|Percent who were SGAb||29% (65/226)||30% (48/158)||25% (17/68)|
|Gender (% male)||58%||61%||53%|
|Length of initial hospital stay (days) (median and range)||5, 1–77||5, 1–77||5, 1–53|
Blood neutrophil concentrations of the 158 who had a CBC obtained are shown in Figure 1. Using the criteria of Manroe et al. 1979, 80% of the blood neutrophil counts fell in the neutrophilic range, 16% in the normal range, and 4% in the neutropenic range. Only one patient had a neutrophil count <1,000/µl. That patient had Hirschprung disease with a bowel perforation and peritonitis on the fifth day of life. Blasts were identified on the differential count of nine neonates. These nine had a range of 1–11 CBCs performed during the first 144 hr of life. The percentage of blasts on the differential counts ranged from 2% to 82%. Three were referred to pediatric hematology for evaluation and follow-up.
Platelet counts obtained on the 158 neonates are shown in Figure 2. Five hundred fifty-six platelet counts were obtained, with values ranging from 20,000 to 490,000/µl. Sixty-six percent of the counts were <150,000/µl. Thirty-three were in the “mild thrombocytopenia” range (101,000–149,000/µl), 27% were in the “moderately severe thrombocytopenia” range (50,000–100,000/µl) and 6% were in the “severe thrombocytopenia” range (<50,000/µl). The mean platelet volume did not correlate with platelet count (Fig. 2), but tended to be slightly large (9.15 ± 1.3 fl), with 24% of values above 10 fl, and only 5% of values below 7.5 fl. Only one patient received platelet transfusions. This neonate was delivered at 34 weeks gestation, had transient myeloproliferative disorder (TMD), and received four platelet transfusions during the first 2 weeks of life because of persistent thrombocytopenia of undetermined etiology.
Hematocrit and hemoglobin values are shown in Figure 3 (panels A and B). One neonate had severe anemia recognized on the first day, explained by gastrointestinal bleeding. The patient received erythrocyte transfusions and the problem did not recur. Fourteen percent of hematocrits were above 70% or hemoglobins were above 23 g/dl. Thirty-three percent of hematocrits were above 65% or hemoglobin above 22 g/dl. Six patients underwent a reduction transfusion. Nucleated erythrocyte counts (Fig. 3, panel C) ranged from 0 to about 500/µl (Fig. 3, panel C). By 3 days (72 hr) all RNBC concentrations were less than 100/µl. The mean corpuscular volume (MCV, Fig. 3, panel D) (110 ± 7 fl) was similar to expected (108 ± 8 fl, [Christensen, 1999]).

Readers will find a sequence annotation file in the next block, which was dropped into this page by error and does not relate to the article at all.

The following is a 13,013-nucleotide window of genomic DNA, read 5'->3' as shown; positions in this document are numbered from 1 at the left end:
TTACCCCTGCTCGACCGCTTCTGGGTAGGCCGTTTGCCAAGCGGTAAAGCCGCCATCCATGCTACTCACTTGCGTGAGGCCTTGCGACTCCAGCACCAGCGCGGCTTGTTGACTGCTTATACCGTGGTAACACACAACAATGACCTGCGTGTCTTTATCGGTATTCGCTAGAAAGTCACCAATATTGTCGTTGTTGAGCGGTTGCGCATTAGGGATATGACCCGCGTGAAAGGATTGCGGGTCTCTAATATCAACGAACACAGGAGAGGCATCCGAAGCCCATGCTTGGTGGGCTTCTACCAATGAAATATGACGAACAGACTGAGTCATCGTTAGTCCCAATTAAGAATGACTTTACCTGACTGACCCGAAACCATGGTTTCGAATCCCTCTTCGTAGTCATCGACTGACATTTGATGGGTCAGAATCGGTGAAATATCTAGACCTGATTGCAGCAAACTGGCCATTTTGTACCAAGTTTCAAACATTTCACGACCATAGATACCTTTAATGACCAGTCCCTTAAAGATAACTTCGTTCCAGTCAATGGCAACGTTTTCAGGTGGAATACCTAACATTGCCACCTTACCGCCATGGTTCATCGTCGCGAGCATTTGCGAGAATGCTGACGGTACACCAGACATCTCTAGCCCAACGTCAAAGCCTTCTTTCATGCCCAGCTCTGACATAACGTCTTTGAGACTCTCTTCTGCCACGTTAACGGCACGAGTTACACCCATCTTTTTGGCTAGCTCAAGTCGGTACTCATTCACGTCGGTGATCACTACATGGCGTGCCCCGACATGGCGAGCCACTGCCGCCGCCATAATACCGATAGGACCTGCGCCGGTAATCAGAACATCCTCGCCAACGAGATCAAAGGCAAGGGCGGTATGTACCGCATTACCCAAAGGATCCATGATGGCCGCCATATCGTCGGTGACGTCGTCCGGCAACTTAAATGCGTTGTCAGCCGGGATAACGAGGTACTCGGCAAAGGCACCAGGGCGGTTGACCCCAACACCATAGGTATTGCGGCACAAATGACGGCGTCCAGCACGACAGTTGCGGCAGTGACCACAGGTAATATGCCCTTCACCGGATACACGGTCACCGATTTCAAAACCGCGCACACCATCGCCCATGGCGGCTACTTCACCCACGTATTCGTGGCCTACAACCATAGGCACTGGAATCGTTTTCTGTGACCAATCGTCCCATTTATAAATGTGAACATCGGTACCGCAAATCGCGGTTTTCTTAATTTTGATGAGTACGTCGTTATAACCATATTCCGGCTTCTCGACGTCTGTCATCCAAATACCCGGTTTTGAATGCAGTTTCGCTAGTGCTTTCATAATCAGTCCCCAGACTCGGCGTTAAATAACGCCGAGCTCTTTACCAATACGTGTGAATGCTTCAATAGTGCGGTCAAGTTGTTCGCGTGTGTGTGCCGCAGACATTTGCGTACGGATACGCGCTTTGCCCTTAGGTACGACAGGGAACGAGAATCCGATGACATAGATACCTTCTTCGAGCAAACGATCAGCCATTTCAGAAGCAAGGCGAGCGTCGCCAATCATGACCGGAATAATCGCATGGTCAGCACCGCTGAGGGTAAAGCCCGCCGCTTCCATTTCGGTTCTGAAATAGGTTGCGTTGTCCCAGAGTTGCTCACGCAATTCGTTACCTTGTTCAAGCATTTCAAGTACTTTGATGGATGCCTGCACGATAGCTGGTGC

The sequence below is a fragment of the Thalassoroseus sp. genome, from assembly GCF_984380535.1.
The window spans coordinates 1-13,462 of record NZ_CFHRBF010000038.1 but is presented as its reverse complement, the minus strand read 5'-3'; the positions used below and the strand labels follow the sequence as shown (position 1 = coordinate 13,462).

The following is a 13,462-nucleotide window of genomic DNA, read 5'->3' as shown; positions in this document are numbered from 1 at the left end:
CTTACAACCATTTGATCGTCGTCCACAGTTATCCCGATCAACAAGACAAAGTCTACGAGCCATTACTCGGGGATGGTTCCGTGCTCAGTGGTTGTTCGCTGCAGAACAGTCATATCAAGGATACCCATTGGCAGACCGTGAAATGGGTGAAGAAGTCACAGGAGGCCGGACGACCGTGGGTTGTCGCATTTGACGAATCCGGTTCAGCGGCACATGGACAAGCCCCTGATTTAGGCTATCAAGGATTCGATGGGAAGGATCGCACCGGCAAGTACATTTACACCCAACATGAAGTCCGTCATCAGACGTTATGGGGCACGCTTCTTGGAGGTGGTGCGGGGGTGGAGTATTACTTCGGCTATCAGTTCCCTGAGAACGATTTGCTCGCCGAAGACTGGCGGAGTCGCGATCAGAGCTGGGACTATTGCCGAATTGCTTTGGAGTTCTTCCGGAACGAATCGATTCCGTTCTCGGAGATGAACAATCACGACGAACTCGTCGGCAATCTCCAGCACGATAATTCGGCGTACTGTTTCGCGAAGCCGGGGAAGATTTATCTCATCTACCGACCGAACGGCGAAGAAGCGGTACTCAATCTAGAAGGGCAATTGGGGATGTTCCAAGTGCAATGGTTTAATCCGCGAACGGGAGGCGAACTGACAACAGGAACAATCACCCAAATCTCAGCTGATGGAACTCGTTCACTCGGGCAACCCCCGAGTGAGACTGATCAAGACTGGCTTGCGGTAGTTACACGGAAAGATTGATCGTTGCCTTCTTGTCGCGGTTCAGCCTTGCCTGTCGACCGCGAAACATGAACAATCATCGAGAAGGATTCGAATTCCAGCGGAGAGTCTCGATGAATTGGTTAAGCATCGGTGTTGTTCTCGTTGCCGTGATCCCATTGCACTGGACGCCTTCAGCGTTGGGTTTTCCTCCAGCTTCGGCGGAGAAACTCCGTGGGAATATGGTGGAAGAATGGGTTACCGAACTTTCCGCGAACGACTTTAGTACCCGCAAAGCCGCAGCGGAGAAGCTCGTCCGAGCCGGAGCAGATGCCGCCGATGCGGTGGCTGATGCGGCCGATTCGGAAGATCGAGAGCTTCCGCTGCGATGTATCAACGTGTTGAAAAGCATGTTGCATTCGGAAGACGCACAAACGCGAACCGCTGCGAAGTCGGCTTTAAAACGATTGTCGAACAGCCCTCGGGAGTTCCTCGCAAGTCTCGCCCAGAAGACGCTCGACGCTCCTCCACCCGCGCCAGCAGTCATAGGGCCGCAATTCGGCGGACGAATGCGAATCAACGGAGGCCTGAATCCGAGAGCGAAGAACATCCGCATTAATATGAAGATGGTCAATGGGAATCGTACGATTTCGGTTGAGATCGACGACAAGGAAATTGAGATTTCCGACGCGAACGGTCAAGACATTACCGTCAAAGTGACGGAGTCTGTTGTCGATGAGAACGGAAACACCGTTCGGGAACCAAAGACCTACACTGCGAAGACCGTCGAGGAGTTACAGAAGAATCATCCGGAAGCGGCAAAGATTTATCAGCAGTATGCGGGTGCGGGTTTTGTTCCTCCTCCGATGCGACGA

Correlations were sought, to determine whether the neonates with one hematological abnormality were more likely to have a second or third. If thrombocytopenia was present, the odds ratio for having polycythemia was 3.39 (95% confidence limits, 1.50–7.67). No correlation was found between the presence of neutrophilia and either thrombocytopenia or polycythemia.
When a neonate is recognized as having Down syndrome, or is suspected of having Down syndrome, certain medical issues arise. These include the possibility of congenital heart malformations, gastrointestinal tract anomalies, and hematological abnormalities [Jones, 2005]. The incidence of the various hematological abnormalities associated with Down syndrome, and the likelihood that any of these will constitute clinically significant problems during the first days of life, has not been clearly delineated. Although a number of reports have been published describing hematological abnormalities in neonates with Down syndrome, these have been based on rather small series of cases. We judged that it would facilitate expectant management of neonates with Down syndrome, during their initial hospitalization, if physicians caring for them had information on the frequency and severity of the most common hematological abnormalities. To obtain this information we used electronically archived data from an 18 hospital healthcare system to retrieve all CBCs obtained during the first days of life of 158 consecutive neonates with Down syndrome.